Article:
SPANISH GOVERNOR'S PALACE
SPANISH GOVERNOR'S PALACE. The Spanish Governor's Palace, at 105 Military Plaza in San Antonio, was constructed in 1749. The name, something of a misnomer, is traditional; the building was not the home of the Spanish governor but served as the residence and headquarters for the local presidio captain. The one-story masonry structure is built in the Spanish Colonial style; in the rear is a large patio. A keystone above the entrance bears the date of construction and the Hapsburg coat of arms. After the end of Spanish sovereignty, the building passed into private ownership. In the late 1860s it was purchased by E. Hermann Altgelt, founder of Comfort in Kendall County. He and his family lived there at various times, and the property was held by his widow, Emma Murck Altgeltqv, until the early 1900s. Then the building fell into a state of disrepair. In 1928 voters in San Antonio passed a bond issue for the purpose of purchasing and conserving the building, and in 1929–30 the building was restored under the supervision of architect Harvey P. Smith. Members of the San Antonio Conservation Society aided in restoring and furnishing the historic structure. In 1962 the building was registered as a recorded Texas historic landmark and is now a national historic landmark. The Spanish Governor's Palace is maintained by the city of San Antonio as a museum and is open to the public.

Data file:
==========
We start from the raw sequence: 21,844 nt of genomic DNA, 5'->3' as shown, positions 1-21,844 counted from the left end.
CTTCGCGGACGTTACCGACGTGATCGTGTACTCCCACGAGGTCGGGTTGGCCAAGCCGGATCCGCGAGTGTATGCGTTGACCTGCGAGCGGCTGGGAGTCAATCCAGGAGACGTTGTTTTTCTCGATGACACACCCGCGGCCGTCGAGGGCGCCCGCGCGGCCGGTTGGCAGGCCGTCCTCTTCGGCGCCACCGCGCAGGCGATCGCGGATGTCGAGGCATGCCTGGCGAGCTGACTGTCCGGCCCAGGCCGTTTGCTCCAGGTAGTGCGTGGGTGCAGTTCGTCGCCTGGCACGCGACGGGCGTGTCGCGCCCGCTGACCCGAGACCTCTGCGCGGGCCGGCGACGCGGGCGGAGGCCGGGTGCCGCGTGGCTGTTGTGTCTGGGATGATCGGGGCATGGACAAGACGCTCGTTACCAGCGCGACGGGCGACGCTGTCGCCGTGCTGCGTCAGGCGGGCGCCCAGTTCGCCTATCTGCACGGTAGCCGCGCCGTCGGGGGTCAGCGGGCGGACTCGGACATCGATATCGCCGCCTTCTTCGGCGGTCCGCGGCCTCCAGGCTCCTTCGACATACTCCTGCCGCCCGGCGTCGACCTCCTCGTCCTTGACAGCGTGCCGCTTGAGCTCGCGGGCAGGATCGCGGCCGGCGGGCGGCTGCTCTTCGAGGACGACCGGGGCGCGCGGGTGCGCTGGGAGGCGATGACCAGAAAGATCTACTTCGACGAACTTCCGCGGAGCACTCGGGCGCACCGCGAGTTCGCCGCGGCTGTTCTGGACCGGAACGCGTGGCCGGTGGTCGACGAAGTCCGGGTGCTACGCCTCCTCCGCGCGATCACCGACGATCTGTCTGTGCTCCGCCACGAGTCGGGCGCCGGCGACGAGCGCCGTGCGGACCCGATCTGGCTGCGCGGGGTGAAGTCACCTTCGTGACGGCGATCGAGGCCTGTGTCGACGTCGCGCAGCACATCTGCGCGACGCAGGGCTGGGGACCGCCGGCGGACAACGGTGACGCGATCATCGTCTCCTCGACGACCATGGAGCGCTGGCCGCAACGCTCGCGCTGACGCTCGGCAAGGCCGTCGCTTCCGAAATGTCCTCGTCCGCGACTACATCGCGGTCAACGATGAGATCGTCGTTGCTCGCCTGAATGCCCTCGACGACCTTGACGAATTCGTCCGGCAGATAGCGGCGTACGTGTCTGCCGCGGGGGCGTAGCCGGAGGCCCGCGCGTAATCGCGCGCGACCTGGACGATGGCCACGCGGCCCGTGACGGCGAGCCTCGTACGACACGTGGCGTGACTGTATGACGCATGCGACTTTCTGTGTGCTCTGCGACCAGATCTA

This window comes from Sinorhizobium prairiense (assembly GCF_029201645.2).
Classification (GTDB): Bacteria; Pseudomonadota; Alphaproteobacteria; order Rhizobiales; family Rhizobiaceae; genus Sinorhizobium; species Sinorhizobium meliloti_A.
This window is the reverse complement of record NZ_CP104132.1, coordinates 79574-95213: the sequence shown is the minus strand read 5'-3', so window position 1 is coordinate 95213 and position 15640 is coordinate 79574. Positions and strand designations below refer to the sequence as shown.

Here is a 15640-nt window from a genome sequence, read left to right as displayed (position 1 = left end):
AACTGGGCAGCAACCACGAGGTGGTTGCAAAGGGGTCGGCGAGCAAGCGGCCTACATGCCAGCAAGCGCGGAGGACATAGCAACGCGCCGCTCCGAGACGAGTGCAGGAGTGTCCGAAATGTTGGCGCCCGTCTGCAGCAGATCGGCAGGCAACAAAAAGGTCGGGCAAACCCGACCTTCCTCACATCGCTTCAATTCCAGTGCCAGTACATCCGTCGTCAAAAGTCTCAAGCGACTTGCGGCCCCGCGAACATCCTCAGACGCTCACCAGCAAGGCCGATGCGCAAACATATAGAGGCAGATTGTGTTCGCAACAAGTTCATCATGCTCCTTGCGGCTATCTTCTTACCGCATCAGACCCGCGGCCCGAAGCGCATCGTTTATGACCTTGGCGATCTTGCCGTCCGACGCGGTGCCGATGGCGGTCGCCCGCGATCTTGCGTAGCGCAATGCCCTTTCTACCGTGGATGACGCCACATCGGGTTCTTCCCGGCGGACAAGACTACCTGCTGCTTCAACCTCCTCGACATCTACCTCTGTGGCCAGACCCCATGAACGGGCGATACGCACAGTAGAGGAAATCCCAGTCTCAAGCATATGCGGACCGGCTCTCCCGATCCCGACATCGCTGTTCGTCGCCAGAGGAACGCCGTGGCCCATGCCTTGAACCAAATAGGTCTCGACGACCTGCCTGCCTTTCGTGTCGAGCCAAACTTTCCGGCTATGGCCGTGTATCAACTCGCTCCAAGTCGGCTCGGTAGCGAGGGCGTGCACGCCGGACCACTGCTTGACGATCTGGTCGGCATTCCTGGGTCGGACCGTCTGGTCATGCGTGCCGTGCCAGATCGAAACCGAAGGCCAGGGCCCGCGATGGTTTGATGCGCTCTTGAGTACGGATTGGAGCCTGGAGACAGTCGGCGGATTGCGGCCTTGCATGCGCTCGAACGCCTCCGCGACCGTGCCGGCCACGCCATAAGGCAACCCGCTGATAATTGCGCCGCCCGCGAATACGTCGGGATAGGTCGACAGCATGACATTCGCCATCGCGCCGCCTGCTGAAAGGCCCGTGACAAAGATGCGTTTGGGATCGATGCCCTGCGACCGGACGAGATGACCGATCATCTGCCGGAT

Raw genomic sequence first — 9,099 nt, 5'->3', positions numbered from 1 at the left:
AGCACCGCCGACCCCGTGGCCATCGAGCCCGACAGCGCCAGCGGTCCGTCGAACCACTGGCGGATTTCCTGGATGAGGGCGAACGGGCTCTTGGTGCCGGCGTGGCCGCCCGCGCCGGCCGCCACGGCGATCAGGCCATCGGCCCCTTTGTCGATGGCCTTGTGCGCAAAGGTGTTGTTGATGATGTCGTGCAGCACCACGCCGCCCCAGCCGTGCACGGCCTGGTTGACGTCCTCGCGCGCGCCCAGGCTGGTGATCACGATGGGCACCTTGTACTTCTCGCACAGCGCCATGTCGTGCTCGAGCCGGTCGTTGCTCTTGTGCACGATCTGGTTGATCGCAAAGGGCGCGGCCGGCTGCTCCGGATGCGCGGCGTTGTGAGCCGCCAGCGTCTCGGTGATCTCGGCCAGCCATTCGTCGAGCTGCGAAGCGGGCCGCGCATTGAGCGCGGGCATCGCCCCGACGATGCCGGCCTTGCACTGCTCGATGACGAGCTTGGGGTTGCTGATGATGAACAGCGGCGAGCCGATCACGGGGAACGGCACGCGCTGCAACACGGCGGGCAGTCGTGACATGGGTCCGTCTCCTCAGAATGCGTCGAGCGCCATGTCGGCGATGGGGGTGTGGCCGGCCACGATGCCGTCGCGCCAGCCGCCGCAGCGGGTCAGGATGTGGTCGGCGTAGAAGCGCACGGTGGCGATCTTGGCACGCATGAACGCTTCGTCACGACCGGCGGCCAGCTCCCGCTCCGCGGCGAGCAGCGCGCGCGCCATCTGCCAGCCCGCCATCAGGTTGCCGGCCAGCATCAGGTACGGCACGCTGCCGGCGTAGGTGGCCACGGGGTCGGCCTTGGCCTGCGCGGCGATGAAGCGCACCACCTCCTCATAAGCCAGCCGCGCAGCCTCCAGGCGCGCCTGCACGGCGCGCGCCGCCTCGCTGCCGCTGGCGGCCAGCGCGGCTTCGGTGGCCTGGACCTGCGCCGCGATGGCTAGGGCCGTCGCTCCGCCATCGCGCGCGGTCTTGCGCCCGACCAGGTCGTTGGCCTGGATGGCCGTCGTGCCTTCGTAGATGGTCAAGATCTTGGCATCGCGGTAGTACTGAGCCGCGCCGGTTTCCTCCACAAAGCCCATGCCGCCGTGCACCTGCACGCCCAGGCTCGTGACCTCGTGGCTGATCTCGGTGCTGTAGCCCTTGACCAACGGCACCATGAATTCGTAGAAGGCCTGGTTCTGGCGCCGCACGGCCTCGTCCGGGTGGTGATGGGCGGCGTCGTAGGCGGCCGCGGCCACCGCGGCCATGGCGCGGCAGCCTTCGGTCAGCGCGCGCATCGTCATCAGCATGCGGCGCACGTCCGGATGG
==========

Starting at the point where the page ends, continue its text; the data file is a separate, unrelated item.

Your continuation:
Comfort News, January 1, 8, 1970. San Antonio Conservation Society, Conservation in San Antonio since 1924 (San Antonio, 1970). San Antonio Express, August 31, 1936. Texas Historical Commission, National Register Files.
The following, adapted from the Chicago Manual of Style, 15th edition, is the preferred citation for this article.Christopher Long, "SPANISH GOVERNOR'S PALACE," Handbook of Texas Online (http://www.tshaonline.org/handbook/online/articles/ccs03), accessed May 24, 2013. Published by the Texas State Historical Association.